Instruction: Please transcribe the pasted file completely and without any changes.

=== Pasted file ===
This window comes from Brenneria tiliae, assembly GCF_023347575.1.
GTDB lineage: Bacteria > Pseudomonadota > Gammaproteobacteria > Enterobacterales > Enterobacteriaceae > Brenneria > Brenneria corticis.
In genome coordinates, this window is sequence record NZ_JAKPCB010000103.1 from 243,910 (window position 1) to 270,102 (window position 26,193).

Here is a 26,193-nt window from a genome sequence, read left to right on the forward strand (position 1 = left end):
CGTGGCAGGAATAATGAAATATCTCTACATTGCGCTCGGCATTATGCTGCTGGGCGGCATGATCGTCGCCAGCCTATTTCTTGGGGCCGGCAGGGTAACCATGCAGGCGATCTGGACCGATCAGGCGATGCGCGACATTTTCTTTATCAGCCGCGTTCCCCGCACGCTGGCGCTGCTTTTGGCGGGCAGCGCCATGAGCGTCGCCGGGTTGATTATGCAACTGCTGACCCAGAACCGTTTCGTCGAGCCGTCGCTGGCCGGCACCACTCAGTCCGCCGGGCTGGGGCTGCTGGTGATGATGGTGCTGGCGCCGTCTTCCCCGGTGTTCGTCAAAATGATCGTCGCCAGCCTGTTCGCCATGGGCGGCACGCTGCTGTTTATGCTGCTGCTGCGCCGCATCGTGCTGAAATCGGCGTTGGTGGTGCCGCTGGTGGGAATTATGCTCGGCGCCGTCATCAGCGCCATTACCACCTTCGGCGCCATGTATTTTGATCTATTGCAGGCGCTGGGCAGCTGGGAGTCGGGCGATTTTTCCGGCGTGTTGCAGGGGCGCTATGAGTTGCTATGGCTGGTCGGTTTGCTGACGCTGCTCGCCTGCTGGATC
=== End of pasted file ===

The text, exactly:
This window comes from Brenneria tiliae, assembly GCF_023347575.1.
GTDB lineage: Bacteria > Pseudomonadota > Gammaproteobacteria > Enterobacterales > Enterobacteriaceae > Brenneria > Brenneria corticis.
In genome coordinates, this window is sequence record NZ_JAKPCB010000103.1 from 243,910 (window position 1) to 270,102 (window position 26,193).

Here is a 26,193-nt window from a genome sequence, read left to right on the forward strand (position 1 = left end):
CGTGGCAGGAATAATGAAATATCTCTACATTGCGCTCGGCATTATGCTGCTGGGCGGCATGATCGTCGCCAGCCTATTTCTTGGGGCCGGCAGGGTAACCATGCAGGCGATCTGGACCGATCAGGCGATGCGCGACATTTTCTTTATCAGCCGCGTTCCCCGCACGCTGGCGCTGCTTTTGGCGGGCAGCGCCATGAGCGTCGCCGGGTTGATTATGCAACTGCTGACCCAGAACCGTTTCGTCGAGCCGTCGCTGGCCGGCACCACTCAGTCCGCCGGGCTGGGGCTGCTGGTGATGATGGTGCTGGCGCCGTCTTCCCCGGTGTTCGTCAAAATGATCGTCGCCAGCCTGTTCGCCATGGGCGGCACGCTGCTGTTTATGCTGCTGCTGCGCCGCATCGTGCTGAAATCGGCGTTGGTGGTGCCGCTGGTGGGAATTATGCTCGGCGCCGTCATCAGCGCCATTACCACCTTCGGCGCCATGTATTTTGATCTATTGCAGGCGCTGGGCAGCTGGGAGTCGGGCGATTTTTCCGGCGTGTTGCAGGGGCGCTATGAGTTGCTATGGCTGGTCGGTTTGCTGACGCTGCTCGCCTGCTGGATC